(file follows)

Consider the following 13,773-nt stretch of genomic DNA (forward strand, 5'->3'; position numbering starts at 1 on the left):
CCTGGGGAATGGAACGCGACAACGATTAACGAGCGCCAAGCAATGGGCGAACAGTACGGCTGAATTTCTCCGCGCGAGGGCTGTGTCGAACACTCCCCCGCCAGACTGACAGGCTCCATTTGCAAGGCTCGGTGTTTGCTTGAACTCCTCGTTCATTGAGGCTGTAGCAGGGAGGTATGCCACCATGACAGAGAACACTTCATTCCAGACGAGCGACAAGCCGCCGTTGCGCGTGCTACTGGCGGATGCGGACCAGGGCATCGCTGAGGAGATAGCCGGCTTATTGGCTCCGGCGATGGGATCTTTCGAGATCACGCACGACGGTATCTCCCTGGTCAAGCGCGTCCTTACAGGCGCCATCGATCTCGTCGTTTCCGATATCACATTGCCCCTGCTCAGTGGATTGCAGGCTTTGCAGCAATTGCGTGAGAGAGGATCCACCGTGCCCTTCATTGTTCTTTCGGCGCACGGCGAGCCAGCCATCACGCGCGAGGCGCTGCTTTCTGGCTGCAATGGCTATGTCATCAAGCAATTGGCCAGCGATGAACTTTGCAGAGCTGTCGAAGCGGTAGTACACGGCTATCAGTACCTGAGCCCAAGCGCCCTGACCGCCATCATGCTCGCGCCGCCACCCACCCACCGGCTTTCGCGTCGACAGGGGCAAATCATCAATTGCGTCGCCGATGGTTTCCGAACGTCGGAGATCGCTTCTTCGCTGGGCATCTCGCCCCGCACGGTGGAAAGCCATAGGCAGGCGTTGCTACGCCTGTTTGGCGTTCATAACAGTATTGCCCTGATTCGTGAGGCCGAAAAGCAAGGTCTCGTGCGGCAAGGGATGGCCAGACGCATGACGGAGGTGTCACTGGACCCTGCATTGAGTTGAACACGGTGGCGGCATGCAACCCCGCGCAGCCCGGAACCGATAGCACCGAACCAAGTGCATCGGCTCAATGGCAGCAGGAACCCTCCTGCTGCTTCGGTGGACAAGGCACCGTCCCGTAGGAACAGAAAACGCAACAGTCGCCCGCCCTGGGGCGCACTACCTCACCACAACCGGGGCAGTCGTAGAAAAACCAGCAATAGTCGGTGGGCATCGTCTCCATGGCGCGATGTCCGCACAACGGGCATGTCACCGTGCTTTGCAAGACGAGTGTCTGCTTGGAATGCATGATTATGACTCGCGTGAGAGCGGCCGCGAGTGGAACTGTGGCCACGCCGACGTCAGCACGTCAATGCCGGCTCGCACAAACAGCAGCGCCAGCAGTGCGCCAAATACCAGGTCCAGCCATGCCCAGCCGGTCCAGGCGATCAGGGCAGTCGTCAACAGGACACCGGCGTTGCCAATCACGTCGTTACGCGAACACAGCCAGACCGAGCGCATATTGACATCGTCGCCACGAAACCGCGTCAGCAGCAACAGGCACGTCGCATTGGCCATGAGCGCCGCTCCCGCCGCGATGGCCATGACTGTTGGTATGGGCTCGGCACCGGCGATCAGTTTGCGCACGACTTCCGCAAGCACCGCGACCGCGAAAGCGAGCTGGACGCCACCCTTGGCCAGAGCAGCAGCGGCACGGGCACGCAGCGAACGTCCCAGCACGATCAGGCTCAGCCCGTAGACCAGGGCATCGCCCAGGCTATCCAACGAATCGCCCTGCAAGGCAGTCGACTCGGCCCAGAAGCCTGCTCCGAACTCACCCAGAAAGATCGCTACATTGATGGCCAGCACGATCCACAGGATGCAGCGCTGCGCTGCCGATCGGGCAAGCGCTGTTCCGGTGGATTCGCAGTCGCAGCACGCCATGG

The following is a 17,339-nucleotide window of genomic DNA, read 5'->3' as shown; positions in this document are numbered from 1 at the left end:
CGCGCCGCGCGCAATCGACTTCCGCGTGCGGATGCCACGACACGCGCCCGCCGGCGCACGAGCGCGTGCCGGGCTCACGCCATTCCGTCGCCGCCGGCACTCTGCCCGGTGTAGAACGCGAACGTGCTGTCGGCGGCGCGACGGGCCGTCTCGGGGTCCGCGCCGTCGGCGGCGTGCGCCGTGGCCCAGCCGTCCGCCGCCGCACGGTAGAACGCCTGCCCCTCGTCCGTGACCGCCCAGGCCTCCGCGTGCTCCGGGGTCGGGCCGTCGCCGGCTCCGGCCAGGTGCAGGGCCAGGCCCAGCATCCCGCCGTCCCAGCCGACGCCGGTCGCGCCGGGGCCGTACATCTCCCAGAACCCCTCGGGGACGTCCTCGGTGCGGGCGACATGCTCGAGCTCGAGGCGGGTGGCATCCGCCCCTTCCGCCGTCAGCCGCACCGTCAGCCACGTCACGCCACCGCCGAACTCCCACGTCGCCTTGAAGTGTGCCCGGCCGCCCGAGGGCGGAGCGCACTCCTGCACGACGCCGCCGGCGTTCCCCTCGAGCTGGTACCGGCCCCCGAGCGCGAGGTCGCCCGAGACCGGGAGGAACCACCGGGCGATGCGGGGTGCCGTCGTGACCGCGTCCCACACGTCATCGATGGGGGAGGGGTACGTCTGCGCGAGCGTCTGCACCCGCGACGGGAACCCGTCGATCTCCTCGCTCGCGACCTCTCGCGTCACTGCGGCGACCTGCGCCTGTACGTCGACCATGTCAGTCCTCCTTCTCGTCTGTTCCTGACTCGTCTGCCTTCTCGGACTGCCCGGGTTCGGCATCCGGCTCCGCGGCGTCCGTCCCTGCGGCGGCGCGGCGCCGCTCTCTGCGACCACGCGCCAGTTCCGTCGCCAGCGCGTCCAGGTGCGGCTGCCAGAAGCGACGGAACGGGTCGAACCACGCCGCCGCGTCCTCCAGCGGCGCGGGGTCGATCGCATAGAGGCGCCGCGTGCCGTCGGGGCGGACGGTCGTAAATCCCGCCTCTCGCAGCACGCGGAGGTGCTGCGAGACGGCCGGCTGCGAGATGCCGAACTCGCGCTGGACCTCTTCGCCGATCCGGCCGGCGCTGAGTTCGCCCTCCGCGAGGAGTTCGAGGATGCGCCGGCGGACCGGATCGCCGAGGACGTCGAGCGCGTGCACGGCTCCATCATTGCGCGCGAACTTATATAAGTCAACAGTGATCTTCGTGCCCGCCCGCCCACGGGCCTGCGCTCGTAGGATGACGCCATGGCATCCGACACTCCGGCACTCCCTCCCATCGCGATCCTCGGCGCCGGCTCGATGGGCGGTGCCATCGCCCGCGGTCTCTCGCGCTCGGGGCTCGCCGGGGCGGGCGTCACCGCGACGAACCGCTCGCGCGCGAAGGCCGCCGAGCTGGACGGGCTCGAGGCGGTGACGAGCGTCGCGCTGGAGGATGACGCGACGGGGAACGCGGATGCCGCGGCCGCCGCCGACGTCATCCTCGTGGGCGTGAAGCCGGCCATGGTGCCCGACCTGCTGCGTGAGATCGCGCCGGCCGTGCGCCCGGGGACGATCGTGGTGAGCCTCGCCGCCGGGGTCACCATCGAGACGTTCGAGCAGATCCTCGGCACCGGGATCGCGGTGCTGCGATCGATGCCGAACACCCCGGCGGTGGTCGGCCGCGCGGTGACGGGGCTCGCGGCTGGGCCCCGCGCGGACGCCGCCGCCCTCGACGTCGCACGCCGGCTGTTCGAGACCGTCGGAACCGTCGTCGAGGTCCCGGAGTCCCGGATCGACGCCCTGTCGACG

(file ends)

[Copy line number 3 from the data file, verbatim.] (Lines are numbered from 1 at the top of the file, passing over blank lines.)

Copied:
The following is a 17,339-nucleotide window of genomic DNA, read 5'->3' as shown; positions in this document are numbered from 1 at the left end: